GOOD DAY!! As you can see by the article below, it appears that the very successful First Time Homebuyer Tax Credit has been extended until April of 2010 AND it also has some benefits to current homeowners. Although this is not signed, sealed and delivered, all of the conversation out of Washington says that this extension will be signed by the President by the end of this week. One item to consider is that the original bill states that a purchase contract must be signed by April 30, 2010 but may settle as late as June 30, 2010. This is great news if you are buyer and were not sure that you could close on a home by the end of this month; and if you are currently a homeowner, this may encourage you to move up to a home that may have just appeared on the market. There are some caveats, such as remaining in the newly purchased home for three years, but the credit is a true credit if you remain for longer than the three year timeframe. As is with all cases, if you have tax questions, please contact your tax professional. And if you are looking to take advantage of the credit and need assistance, please contact me at your convenience at or visit my web site, You can view all the available homes in the area by clicking the search listings tab.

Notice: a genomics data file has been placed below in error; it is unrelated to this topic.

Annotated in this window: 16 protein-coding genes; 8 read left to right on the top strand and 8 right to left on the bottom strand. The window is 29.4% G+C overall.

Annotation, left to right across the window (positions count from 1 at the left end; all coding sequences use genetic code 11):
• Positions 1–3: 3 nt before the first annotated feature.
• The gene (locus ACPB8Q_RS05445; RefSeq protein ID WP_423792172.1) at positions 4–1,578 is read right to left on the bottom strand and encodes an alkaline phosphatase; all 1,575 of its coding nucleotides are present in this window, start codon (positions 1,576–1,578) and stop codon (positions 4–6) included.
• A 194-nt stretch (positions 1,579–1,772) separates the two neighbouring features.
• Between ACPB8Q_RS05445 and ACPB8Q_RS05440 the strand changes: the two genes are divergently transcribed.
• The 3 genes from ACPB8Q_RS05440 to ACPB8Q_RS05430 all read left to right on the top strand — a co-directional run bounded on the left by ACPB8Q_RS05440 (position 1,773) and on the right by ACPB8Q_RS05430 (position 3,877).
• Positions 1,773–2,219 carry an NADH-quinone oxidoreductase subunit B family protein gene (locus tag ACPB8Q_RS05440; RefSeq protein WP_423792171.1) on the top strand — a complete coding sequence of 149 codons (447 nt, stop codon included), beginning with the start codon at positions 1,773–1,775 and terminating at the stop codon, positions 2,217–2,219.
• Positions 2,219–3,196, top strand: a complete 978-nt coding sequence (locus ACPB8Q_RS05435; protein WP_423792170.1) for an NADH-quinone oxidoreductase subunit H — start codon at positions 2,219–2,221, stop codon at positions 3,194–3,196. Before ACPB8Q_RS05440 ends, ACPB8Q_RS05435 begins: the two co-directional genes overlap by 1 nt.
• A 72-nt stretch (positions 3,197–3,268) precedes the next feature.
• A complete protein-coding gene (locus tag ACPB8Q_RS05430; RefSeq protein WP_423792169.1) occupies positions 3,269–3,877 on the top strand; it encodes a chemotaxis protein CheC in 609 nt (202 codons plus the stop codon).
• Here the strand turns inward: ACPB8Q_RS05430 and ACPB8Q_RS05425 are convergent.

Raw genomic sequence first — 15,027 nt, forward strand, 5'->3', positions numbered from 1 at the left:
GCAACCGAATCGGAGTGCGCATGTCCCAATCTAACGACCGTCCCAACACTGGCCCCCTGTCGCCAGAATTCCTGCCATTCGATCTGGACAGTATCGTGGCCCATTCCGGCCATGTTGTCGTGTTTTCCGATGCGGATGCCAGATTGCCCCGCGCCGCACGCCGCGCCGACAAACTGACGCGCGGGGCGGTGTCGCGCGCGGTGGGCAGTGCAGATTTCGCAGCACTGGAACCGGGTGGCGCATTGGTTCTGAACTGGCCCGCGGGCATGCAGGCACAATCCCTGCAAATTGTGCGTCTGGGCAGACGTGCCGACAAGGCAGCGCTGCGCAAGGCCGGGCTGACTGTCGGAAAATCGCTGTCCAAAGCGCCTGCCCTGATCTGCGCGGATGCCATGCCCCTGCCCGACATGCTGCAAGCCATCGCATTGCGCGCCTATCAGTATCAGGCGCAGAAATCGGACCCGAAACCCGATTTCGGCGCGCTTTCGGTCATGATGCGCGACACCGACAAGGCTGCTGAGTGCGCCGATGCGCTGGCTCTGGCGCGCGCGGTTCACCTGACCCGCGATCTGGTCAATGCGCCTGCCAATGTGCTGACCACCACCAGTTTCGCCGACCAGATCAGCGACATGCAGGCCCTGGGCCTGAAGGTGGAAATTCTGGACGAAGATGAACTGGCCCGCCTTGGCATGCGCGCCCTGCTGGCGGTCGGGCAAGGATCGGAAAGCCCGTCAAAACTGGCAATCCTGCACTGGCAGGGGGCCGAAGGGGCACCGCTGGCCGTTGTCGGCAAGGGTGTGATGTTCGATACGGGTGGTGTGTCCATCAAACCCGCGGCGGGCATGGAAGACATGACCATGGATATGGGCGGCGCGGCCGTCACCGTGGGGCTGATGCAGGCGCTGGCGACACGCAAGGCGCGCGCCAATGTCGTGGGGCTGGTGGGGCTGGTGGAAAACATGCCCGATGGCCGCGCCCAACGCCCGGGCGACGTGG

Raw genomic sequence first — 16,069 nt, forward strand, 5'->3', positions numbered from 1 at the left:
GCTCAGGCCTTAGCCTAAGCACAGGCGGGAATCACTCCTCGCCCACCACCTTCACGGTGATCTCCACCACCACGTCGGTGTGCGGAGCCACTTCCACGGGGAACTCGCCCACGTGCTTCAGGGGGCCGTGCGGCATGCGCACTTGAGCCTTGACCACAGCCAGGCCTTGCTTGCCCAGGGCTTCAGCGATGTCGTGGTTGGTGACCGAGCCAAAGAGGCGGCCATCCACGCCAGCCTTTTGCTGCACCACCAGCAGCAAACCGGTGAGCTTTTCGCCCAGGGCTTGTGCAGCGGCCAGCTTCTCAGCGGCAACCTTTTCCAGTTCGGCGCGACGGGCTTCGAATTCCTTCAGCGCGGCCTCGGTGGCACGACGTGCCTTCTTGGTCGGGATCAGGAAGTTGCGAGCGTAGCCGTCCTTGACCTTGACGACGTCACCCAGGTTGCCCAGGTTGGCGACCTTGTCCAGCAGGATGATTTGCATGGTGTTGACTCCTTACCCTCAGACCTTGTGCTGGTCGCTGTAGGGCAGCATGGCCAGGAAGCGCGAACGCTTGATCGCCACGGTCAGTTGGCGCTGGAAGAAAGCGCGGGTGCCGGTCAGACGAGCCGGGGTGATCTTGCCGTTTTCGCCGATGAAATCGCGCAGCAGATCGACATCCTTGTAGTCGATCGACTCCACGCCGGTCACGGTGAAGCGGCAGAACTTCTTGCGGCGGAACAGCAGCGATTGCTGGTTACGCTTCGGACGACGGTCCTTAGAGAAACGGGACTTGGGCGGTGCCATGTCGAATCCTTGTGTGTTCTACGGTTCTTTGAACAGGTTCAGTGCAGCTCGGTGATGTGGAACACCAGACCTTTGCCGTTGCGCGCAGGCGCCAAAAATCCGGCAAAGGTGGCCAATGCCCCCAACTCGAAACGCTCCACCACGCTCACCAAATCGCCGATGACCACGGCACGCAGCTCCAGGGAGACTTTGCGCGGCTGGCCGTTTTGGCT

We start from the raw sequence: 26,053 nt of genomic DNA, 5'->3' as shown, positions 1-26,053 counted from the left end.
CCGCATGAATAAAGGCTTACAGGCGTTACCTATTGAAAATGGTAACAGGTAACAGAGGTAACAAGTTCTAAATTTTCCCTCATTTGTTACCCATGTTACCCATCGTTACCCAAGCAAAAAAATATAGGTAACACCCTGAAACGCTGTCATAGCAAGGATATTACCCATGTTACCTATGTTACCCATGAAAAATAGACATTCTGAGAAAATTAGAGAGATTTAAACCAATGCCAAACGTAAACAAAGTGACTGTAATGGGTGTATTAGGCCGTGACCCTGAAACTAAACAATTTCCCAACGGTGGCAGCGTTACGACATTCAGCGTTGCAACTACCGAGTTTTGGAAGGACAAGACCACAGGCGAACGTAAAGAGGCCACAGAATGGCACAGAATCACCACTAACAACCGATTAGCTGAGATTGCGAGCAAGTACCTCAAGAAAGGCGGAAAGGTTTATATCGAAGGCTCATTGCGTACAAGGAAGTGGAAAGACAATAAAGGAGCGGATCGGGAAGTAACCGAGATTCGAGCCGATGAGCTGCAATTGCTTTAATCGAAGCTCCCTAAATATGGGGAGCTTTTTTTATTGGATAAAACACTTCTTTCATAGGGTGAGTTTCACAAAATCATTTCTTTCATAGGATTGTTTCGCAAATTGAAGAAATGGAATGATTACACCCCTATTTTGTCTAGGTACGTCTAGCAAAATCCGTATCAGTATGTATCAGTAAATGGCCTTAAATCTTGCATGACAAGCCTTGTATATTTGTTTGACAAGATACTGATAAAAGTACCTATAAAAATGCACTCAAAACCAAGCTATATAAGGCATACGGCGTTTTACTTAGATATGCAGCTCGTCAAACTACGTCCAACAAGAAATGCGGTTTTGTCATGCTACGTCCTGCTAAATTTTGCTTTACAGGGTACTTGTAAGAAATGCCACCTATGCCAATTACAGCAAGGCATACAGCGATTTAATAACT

RISMEDIA, November 5, 2009— After two weeks of delay, the Senate cleared the way to pass a seven month extension and expansion of the tax credit for homebuyers. By an 85 to 2 roll call vote, the Senate voted to cut off debate on a package of measures that includes the homebuyer credit, making it virtually certain that the legislation will reach President Obama for his signature this week.

The homebuyer tax credit, due to expire at the end of November would be extended through April 30 of next year. First-time buyers who are in the process of making a purchase would not need to worry about qualifying for the $8,000 credit if they close after the November 30 deadline.

For the first time, the legislation that was recently cleared makes move-up buyers as well as first-time buyers eligible for a credit. The $8,000 maximum first-timer credit will continue and will now be available to couples with income up to $225,000, a nearly $55,000 increase above the level in existing law. A new $6,500 maximum credit would also be available to move-up homeowners who have lived in their current residence for five of the prior eight years.

For homebuyers across the country, the expanded tax credit would allow more people to qualify for the credit. While two-thirds of American families own their own home, and most earn less than the income limits that have been established within the extension, more buyers may be eligible. Move-up buyers don’t have to sell their current home to qualify for the new credit, but the money cannot be used to buy a vacation home. “It’s only for a primary residence,” said Regan Lachapelle, a spokeswoman for Sen. Harry Redi (D-Nev.), who helped engineer the deal. “In expanding the tax credit, we are helping first-time home buyers, as well as homeowners looking to move up to a new home, but we would exclude from the credit speculators who may have recently purchased a home intending to flip it for a fast profit,” said Senator Max Baucus, Democrat of Montana and chairman of the Finance Committee.